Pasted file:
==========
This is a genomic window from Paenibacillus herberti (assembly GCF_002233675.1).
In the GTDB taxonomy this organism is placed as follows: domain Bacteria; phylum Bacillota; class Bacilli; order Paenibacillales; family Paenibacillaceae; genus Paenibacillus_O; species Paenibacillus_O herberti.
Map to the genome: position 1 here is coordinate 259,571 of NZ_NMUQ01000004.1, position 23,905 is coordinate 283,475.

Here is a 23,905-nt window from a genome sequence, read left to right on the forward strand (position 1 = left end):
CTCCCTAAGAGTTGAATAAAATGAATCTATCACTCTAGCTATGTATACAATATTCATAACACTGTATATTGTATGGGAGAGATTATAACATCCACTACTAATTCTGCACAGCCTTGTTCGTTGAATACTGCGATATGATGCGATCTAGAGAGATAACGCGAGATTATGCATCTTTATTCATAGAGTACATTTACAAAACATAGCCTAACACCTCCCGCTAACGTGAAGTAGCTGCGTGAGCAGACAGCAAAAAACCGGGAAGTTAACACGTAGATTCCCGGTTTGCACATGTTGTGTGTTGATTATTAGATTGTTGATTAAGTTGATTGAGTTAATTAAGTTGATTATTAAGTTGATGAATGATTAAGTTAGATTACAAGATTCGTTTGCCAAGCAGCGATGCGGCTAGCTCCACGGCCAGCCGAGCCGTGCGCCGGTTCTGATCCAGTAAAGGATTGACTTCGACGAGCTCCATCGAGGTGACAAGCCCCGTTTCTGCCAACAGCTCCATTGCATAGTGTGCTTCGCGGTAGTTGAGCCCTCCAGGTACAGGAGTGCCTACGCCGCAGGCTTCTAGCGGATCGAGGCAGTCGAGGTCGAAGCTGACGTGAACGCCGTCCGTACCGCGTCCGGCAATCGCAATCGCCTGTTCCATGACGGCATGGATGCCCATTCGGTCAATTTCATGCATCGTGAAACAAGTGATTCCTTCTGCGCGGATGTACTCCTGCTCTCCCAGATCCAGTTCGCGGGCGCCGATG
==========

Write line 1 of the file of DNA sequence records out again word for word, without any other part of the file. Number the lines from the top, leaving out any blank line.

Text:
This is a genomic window from Paenibacillus herberti (assembly GCF_002233675.1).